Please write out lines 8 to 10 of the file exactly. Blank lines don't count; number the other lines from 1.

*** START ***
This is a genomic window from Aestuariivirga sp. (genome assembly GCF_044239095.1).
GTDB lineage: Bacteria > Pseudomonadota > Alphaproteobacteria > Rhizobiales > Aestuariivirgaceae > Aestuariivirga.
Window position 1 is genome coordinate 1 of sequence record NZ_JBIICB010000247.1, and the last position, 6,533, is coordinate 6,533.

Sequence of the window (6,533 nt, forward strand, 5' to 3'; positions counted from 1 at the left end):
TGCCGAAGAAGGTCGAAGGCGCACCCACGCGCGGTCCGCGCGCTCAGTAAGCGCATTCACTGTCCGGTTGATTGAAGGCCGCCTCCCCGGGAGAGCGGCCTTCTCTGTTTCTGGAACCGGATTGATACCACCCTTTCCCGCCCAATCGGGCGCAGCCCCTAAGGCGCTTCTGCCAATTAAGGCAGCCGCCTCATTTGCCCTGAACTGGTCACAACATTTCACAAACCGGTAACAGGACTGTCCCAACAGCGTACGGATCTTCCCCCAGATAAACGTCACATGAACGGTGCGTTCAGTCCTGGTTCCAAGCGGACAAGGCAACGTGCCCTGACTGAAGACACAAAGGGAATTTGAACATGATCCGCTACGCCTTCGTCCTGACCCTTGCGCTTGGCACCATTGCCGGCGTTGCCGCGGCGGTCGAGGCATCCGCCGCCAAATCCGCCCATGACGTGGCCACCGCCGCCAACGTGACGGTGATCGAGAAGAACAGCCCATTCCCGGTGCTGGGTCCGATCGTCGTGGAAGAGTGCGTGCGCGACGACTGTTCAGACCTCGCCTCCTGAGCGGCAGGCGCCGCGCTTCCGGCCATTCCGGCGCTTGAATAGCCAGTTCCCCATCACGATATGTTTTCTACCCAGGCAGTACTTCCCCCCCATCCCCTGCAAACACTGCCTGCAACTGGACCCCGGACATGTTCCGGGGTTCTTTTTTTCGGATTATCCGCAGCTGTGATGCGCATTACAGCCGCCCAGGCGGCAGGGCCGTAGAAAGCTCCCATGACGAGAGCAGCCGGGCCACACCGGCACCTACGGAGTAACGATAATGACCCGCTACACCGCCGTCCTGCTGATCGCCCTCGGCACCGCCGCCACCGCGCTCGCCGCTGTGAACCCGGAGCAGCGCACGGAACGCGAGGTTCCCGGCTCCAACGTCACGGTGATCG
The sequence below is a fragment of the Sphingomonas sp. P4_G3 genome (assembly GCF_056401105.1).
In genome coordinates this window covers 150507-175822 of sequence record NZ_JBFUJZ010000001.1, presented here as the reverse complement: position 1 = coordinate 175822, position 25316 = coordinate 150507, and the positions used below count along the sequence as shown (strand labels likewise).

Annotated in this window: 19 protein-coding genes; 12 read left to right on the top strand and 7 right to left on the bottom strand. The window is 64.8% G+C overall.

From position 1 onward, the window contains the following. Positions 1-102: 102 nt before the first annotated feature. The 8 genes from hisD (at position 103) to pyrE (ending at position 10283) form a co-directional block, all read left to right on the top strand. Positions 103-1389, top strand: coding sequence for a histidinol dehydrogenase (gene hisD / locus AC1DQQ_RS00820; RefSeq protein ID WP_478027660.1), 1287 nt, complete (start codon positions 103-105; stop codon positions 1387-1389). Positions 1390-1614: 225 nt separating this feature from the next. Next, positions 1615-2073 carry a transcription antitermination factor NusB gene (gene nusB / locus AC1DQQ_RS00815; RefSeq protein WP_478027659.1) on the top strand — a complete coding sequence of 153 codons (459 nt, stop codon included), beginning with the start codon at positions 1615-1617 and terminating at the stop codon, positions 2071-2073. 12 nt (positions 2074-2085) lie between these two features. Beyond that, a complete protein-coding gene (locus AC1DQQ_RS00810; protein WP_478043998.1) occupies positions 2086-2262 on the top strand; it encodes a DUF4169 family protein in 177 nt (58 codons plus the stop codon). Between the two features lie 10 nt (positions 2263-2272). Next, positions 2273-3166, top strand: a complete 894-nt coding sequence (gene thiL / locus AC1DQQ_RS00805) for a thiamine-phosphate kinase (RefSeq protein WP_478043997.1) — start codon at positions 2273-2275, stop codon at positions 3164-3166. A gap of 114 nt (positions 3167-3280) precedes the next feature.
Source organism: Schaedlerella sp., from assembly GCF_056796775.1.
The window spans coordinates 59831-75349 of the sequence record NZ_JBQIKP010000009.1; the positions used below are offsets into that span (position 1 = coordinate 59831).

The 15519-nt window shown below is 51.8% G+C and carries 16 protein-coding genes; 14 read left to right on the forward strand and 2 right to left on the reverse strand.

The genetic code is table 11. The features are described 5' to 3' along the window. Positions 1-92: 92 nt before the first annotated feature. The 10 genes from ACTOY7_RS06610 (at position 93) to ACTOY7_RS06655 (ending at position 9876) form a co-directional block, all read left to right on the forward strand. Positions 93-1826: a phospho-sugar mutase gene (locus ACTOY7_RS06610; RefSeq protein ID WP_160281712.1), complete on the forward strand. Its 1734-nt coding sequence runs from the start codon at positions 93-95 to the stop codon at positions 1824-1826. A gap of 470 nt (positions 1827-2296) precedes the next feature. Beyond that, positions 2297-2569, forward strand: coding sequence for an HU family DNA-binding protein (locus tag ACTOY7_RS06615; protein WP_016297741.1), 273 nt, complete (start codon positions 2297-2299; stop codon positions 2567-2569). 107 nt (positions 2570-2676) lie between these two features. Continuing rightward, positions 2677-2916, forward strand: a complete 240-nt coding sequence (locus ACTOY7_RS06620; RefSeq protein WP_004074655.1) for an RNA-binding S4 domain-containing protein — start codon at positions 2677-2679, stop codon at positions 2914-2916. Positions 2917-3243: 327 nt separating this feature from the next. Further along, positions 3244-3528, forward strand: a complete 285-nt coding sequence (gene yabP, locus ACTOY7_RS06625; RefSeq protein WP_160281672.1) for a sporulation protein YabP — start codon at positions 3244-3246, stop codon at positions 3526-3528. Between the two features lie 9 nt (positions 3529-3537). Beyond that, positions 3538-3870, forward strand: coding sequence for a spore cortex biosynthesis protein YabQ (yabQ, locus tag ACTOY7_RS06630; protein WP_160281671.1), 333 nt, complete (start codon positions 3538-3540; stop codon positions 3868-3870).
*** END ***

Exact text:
Annotated in this window: 19 protein-coding genes; 12 read left to right on the top strand and 7 right to left on the bottom strand. The window is 64.8% G+C overall.

From position 1 onward, the window contains the following. Positions 1-102: 102 nt before the first annotated feature. The 8 genes from hisD (at position 103) to pyrE (ending at position 10283) form a co-directional block, all read left to right on the top strand. Positions 103-1389, top strand: coding sequence for a histidinol dehydrogenase (gene hisD / locus AC1DQQ_RS00820; RefSeq protein ID WP_478027660.1), 1287 nt, complete (start codon positions 103-105; stop codon positions 1387-1389). Positions 1390-1614: 225 nt separating this feature from the next. Next, positions 1615-2073 carry a transcription antitermination factor NusB gene (gene nusB / locus AC1DQQ_RS00815; RefSeq protein WP_478027659.1) on the top strand — a complete coding sequence of 153 codons (459 nt, stop codon included), beginning with the start codon at positions 1615-1617 and terminating at the stop codon, positions 2071-2073. 12 nt (positions 2074-2085) lie between these two features. Beyond that, a complete protein-coding gene (locus AC1DQQ_RS00810; protein WP_478043998.1) occupies positions 2086-2262 on the top strand; it encodes a DUF4169 family protein in 177 nt (58 codons plus the stop codon). Between the two features lie 10 nt (positions 2263-2272). Next, positions 2273-3166, top strand: a complete 894-nt coding sequence (gene thiL / locus AC1DQQ_RS00805) for a thiamine-phosphate kinase (RefSeq protein WP_478043997.1) — start codon at positions 2273-2275, stop codon at positions 3164-3166. A gap of 114 nt (positions 3167-3280) precedes the next feature.
Source organism: Schaedlerella sp., from assembly GCF_056796775.1.